On Nursery Trap and the Sexualization of Childhood
by Elizabeth Dunn on July 16, 2017
Posted in: News, Uncategorized
CW: Sexual Assault, CSA, Child Abuse
Nursery trap, baby trap, whatever you choose to call it-the sexualization of children by any other name is still pedophilia. This new sub-genre fetishizes youth in a way that plays into the predatory way our society views children. For example, take Peekaboo by Lil Yachty (ft Migos). Yachty uses the children’s game of Peekaboo as a metaphor for how he, a grown ass man, wants to play with a woman’s vagina. The not so subtle connection between childhood and sex continues, with Yachty rapping “Take that lil’ bitch to the Ruth Chris, Fuck her, then fuck on her sister, I’m ruthless…Play wit that kitty like hello”. Later in the song, Offset of Migos raps that he “Made that lil’ bitch tape a brick to her stomach”.
It is inappropriate to compare playing a children’s game to sexual intercourse. It is inappropriate to talk about forcing a ‘lil bitch’ to be drug mule. Let me just say it clearly: It’s fucked up to sexualize children, and claiming that it’s just a song/book/movie/whatever is denying that pop culture (and even high-brow productions like Woody Allen movies for example) have the power to influence behavior and attitudes. Rap isn’t the only perpetrator; pop, rock, and plenty of other artists in other genres also sexualize children.
(Melanie Martinez promoting her single, Sippy Cup)
Regardless of the metaphors used or appeals to artistic liberty, these artists and those who consume their music are contributing to a culture of pedophilia. Pedophiles aren’t just middle-aged white men waiting outside of schools with vans; they’re musicians, teachers, friends or family members-and one of the reasons it’s so difficult to identify people who prey on children is because we’ve normalized a wide range of pedophilic behaviors and images. We sexualize children to the point where we don’t even recognize that we’re doing it anymore, except in the most blatant of circumstances.
To be clear, the issue here is not with children having sexuality-it’s normal for kids to be curious about sex, about their bodies and the bodies of others, and about attraction. I remember that when I was at daycare, a bunch of other kids and I snuck into a large bathroom and compared our ‘private parts’ out of curiosity. But there’s a difference between developing sexuality in healthy ways, and being sexualized by adults. I also recall being around the same age and watching my mom curse out a forty year old man for leering at me-at the time I was confused, but looking back her reaction was more than merited. She had to fight for my childhood, because there are far too many people (and entire industries) that would have harmed me if they could have.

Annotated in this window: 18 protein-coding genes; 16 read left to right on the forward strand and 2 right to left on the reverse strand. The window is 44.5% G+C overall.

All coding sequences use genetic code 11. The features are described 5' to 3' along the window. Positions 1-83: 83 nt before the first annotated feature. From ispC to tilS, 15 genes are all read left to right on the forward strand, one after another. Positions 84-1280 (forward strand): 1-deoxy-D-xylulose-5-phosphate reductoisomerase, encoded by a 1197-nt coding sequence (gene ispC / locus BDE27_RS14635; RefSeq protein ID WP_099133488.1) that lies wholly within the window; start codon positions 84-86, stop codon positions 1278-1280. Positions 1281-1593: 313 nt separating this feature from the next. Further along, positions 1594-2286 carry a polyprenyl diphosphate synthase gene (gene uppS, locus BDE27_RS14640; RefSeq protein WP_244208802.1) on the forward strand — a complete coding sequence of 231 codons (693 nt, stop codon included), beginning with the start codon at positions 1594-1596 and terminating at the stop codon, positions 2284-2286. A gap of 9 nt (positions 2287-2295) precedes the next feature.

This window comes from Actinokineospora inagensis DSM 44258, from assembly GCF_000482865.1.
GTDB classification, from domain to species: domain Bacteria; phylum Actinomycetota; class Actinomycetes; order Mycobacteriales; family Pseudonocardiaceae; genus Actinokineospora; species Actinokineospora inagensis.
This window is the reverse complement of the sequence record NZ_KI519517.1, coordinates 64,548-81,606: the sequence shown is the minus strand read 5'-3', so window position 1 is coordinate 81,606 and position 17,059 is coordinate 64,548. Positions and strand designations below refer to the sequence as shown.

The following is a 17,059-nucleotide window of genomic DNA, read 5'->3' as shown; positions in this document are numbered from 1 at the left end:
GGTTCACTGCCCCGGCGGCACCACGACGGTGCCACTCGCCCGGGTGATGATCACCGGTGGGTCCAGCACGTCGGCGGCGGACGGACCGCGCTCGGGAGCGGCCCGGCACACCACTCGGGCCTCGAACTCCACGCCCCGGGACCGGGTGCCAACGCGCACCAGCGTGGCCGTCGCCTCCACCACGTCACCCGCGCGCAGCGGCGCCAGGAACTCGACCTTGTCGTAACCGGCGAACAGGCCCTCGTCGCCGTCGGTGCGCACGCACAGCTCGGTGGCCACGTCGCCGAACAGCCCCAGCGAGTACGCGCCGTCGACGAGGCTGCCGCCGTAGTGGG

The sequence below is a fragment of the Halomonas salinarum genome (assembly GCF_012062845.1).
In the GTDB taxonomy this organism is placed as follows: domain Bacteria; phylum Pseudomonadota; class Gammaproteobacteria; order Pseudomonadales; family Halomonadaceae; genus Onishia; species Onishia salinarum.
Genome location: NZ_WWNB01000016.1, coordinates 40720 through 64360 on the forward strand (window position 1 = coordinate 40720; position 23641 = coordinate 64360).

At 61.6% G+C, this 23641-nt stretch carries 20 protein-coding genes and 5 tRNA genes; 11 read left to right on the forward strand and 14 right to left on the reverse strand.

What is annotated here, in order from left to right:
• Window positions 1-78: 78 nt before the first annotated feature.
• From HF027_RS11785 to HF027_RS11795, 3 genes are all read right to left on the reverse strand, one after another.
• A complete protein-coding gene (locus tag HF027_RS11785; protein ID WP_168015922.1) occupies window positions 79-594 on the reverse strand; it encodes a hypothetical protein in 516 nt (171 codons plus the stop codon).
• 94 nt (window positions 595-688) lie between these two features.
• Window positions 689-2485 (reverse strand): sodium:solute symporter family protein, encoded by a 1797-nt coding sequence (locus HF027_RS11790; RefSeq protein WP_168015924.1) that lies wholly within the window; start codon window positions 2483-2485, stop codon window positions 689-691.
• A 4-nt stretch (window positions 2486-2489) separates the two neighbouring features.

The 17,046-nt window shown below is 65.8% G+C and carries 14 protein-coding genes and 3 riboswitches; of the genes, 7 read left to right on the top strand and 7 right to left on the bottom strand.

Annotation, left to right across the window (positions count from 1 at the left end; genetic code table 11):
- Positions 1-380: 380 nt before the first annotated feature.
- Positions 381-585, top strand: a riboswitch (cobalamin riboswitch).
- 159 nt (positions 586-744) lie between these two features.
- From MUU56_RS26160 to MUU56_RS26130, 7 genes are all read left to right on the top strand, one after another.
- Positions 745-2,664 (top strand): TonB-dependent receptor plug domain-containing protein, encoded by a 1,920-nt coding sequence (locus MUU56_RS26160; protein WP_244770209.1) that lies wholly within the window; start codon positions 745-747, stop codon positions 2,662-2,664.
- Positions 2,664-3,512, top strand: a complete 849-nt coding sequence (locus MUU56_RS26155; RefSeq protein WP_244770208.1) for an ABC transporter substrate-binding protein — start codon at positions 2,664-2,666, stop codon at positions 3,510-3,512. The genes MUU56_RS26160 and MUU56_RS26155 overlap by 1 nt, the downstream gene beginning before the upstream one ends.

Some kids are especially vulnerable. A study by the Black Women’s Blueprint found that 60% of Black girls have experienced sexual abuse before reaching the age of 18. Within the Black community, there is a stereotype about ‘fast-tailed girls’; they’re the ones who develop too fast, the ones with older boyfriends, the ones other kids parents warn them to stay away from, lest their promiscuity rubbed off. They’re seen as bad from the beginning, treated not as children, but as small whores. I’ve written about how adult Black women are sexualized and deemed borderline un-rapeable because of the historical legacy of slavery, and practices of sexual exploitation and systemic dehumanization. Unfortunately, Black children aren’t spared from this racist and misogynistic violence. Indeed, people of all races consistently view Black children as older than they actually are.
Rather than understanding that hypersexuality can be a response to previous trauma, that the media (especially music) portrays Black women as Jezebels and normalizes the abuse of Black women and girls, or that regardless of what a child says they want it is an adult’s responsibility to protect/not harm them, the stereotype of the fast-tailed girl remains in place. And we have a responsibility to do a better job at protecting them. We need to fight for the right for kids, especially Black kids, to be seen as just that, and not be targeted for exploitation. We need to respond more forcefully to pedophilic music and imagery in our culture. Pedophilia has become not only a genre, but an industry, and even if there’s no ethnical consumption under capitalism the least we can do is refuse to support artists who sexualize children.